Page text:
Sensors also have helped assemblers to make the forming process error-proof, says Gary D. Anderson, manager of applications and development at Orbitform Inc. (Jackson, MI). Orbital and radial forming machines can be fitted with sensors to indicate when parts are present and when they are correctly positioned. This keeps the machines from destroying otherwise useable parts.
"You can take that to different levels," Anderson explains. "The sensors can simply tell the machine to go or not go. Or, we can equip the machine with a touchscreen that shows a drawing of the assembly, and arrows on the screen will indicate which part is missing or incorrectly positioned."
Of course, error-proofing can have low-tech solutions, too, Anderson adds. "You can design the fixture so that the operator can't put the parts together wrong," he says. "Either the parts are inserted correctly, or they cannot be inserted at all. That can be as simple as putting a pin in the fixture so a right-hand part cannot be installed before the left-hand part.
Process ReviewThe chief advantage of orbital and radial forming is that they eliminate loose fasteners from an assembly in favor of posts, bosses or ridges that are molded or formed in one of the parts, says Stutz. The mating part slips over these protrusions, which are then flared out to complete the assembly.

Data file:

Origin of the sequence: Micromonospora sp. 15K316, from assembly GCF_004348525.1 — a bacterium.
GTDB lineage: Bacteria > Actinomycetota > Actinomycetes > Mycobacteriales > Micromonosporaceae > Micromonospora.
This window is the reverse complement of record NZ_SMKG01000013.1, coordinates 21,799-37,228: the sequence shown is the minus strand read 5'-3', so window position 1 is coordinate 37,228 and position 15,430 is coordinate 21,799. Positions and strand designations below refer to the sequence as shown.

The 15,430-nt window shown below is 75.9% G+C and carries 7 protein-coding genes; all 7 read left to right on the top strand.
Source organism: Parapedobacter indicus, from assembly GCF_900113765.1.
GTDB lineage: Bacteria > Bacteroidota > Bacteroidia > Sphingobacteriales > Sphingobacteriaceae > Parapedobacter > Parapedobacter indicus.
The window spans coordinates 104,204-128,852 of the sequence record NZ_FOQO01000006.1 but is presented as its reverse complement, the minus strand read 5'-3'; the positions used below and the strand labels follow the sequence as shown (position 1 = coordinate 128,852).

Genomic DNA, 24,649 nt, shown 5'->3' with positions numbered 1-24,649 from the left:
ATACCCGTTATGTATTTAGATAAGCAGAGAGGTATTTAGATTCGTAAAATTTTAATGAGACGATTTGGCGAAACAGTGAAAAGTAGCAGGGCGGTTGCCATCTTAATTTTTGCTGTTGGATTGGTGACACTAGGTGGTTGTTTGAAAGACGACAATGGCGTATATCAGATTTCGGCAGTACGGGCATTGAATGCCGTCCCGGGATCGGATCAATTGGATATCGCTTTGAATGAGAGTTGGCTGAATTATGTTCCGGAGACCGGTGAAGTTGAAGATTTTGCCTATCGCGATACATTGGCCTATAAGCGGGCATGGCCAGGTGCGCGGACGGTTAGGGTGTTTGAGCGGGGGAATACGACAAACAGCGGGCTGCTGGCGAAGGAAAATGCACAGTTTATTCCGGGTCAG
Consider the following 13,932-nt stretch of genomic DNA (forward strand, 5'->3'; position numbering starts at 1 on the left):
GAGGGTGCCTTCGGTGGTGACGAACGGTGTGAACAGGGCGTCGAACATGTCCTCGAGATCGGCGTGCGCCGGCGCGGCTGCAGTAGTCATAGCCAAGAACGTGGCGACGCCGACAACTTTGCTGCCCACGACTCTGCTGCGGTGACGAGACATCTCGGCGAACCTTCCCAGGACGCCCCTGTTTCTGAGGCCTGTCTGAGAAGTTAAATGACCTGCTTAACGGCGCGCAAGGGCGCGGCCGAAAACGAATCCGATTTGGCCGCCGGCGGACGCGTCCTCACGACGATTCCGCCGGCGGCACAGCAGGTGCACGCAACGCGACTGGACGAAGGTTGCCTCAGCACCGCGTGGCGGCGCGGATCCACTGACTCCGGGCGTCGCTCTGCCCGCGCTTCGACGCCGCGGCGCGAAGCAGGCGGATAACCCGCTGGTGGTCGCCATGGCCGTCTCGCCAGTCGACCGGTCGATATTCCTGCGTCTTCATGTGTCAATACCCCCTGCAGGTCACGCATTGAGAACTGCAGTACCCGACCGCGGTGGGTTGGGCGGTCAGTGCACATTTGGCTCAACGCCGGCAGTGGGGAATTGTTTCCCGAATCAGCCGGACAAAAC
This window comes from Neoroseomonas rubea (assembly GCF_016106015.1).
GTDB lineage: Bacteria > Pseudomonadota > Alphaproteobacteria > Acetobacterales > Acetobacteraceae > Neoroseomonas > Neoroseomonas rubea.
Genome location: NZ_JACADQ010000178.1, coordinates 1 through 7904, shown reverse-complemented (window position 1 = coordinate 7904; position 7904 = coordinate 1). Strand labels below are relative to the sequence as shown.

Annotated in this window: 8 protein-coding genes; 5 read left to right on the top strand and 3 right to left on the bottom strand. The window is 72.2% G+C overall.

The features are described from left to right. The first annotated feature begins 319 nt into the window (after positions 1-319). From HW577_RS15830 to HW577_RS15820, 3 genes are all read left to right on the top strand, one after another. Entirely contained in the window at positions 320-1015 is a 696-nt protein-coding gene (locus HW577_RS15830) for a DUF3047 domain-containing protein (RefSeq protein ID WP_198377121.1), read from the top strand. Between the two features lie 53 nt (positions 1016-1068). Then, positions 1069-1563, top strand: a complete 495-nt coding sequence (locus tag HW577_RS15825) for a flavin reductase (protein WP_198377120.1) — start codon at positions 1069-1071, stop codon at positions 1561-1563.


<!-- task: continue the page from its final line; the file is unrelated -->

Orbital and radial forming are cold-forming processes. There is no impact between the forming tool, or peen, and the post that will be formed, so both processes are quiet. The principal differences between the two are in the way the tool is driven and in the path the tool follows on the rivet: around the axis of the rivet in orbital and back and forth through the axis of the rivet in radial.
In orbital riveting, the tool is mounted on a rotating spindle with the axis of the tool fixed at a 3- to 6-degree angle to the axis of the spindle. As the spindle rotates, the tool orbits the spindle axis and transcribes the pattern of an inverted cone. The tool does not rotate on its own axis. The tool axis intersects the spindle axis at the working end of the tool, and the orbiting tool presses on the rivet shank along a radial line that begins from the shank center.